Movement had on the reform of the liturgy after the Second Vatican Council. It was
the task of successive popes to encourage this movement while simultaneously
guarding against the exaggerated and misguided conclusions which were sometimes
derived from this ideal. The concept of liturgical piety is of particular interest in the
context of the Extraordinary Form of the Roman Missal, since this ideal continues to
influence discussion of the participation of the faithful in the liturgy, and the
discussion of how the Extraordinary Form should be celebrated, and its liturgical
books further developed over time. In particular this paper is intended to shed light
on the question of whether the ‘former liturgical tradition’ is itself a barrier to a
proper liturgical participation by the faithful, and whether the arguments of the
Liturgical Movement, and the contemporary Magisterium such as Pius XII’s
encyclical Mediator Dei, should be read as indicating that it is a barrier.
2. The desire for a more liturgical piety arose naturally from two observations. First,
that the Catholic liturgy is an enormously rich source for the devotional life. As the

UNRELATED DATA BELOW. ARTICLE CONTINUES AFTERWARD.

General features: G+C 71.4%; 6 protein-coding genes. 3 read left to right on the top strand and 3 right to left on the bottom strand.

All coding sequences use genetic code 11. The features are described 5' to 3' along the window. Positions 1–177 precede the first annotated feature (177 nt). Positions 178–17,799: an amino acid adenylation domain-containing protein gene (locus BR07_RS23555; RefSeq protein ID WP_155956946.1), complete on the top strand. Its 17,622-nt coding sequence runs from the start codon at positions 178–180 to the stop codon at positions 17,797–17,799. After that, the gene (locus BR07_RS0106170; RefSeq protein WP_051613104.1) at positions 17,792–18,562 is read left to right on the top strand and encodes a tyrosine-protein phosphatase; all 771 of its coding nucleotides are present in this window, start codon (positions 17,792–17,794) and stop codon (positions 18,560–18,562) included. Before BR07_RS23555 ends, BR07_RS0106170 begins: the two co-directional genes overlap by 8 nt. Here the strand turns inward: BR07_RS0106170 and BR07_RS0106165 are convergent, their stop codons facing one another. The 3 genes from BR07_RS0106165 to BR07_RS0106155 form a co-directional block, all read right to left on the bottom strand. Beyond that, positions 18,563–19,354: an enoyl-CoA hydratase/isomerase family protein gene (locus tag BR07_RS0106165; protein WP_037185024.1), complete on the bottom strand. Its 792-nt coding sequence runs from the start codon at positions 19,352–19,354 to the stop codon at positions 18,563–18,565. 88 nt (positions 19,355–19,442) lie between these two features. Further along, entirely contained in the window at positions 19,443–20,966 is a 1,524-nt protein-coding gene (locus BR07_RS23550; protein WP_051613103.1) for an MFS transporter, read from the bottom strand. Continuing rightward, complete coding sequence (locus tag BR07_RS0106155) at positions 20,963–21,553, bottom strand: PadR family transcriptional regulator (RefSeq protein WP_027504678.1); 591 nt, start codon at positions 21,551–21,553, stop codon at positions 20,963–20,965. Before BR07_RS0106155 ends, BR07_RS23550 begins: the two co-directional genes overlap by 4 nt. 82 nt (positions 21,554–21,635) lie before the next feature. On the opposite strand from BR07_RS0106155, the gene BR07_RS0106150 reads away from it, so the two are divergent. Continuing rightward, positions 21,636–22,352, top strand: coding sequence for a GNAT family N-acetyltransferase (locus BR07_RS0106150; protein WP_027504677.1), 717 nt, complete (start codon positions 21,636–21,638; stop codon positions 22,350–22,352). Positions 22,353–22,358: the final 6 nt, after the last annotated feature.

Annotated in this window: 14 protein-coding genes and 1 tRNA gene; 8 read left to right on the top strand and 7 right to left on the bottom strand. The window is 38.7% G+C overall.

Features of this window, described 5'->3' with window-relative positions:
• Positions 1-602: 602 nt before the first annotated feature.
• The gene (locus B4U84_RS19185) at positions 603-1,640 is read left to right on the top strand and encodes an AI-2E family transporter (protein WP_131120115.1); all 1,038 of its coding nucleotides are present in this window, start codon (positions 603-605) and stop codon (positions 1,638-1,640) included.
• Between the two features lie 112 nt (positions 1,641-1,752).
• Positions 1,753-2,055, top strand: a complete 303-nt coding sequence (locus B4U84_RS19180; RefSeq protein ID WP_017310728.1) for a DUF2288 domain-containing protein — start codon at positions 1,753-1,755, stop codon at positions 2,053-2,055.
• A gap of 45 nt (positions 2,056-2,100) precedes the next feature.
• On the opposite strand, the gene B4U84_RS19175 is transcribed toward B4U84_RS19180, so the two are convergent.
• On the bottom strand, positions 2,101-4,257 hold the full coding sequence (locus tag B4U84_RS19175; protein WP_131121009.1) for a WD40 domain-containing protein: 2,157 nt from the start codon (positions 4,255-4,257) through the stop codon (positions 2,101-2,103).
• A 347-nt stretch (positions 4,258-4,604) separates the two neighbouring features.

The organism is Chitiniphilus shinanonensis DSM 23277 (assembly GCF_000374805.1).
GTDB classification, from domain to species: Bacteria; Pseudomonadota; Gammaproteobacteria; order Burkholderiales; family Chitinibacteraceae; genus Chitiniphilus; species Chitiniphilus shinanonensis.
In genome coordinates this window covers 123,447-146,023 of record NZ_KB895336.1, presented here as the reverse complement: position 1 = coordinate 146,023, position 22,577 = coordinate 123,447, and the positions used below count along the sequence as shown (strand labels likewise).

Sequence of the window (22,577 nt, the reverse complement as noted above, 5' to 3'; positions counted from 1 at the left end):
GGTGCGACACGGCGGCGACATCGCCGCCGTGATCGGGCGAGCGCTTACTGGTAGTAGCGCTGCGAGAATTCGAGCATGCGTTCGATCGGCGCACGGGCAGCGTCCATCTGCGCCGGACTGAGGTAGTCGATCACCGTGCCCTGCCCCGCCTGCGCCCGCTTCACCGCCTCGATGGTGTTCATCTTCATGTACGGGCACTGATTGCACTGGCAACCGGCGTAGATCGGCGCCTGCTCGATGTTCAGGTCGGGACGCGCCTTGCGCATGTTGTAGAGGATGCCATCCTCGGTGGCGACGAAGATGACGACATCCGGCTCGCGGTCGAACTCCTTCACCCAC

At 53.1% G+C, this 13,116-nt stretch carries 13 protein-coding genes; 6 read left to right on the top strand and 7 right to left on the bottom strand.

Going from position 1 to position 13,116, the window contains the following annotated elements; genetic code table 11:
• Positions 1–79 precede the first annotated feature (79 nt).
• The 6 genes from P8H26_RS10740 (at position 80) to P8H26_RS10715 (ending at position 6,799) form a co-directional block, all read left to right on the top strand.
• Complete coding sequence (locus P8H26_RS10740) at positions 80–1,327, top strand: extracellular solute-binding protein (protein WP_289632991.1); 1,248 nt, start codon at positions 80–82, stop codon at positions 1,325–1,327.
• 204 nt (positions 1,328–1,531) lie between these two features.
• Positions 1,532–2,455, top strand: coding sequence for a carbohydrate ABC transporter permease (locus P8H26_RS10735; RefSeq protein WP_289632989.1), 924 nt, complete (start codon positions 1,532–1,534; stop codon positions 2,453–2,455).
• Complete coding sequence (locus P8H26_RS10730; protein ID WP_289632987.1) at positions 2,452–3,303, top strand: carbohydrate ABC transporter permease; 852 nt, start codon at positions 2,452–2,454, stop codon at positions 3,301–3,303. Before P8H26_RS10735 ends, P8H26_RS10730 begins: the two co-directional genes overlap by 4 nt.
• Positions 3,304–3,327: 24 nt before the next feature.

English Cardinal Wiseman exclaimed as early as 1842:
Why there is not a place, or a thing, used in the worship which [the Catholic]
attends, upon which there has not been lavished, so to speak, more rich poetry
and more solemn prayers, than all our modern books put together.1
3. Secondly, the liturgy, and in particular the Eucharist, is of its very nature the
privileged opportunity for the Christian to communicate with God. The liturgy is the
public prayer of the Church, and the Mass is the re-presentation of Christ’s Sacrifice
on the Cross: in joining themselves to the first, the faithful can take part in the
perfect prayer offered to God by His spotless Bride; in joining themselves to the
second, the faithful can associate their own offerings with the perfect Sacrifice
offered to the Father, that of the spotless Victim.
4. For the liturgy to have the place in the ordinary Catholic’s devotional life which it
ought to have, his participation in the liturgy must be as profound as possible. One
way of fostering this was to promote liturgical formation, both of the clergy and the
faithful,2 notably by books, both of the liturgy—missals for the laity—and about the
liturgy, such as Dom Prosper Guéranger’s monumental ‘L’Année liturgique’,
published between 1841 and 1844. Guéranger wrote in his general preface, after
noting the special value of prayer united with the Prayer of the Church:
1 “On Prayer and Prayer Books’, Dublin Review November 1842. This point is echoed in the Constitution
on the Liturgy of the Second Vatican Council, Sacrosanctum Concilium 33.
2 Sacrosanctum Concilium’s energy in promoting liturgical formation is very striking: see 14-20.
Liturgical prayer would soon become powerless were the faithful not to take a
real share in it, or, at least, not to associate themselves to it in heart. It can heal
the world, but only on the condition that it be understood.3
5. Even at its very dawn, the aims and inspiration of the Liturgical Movement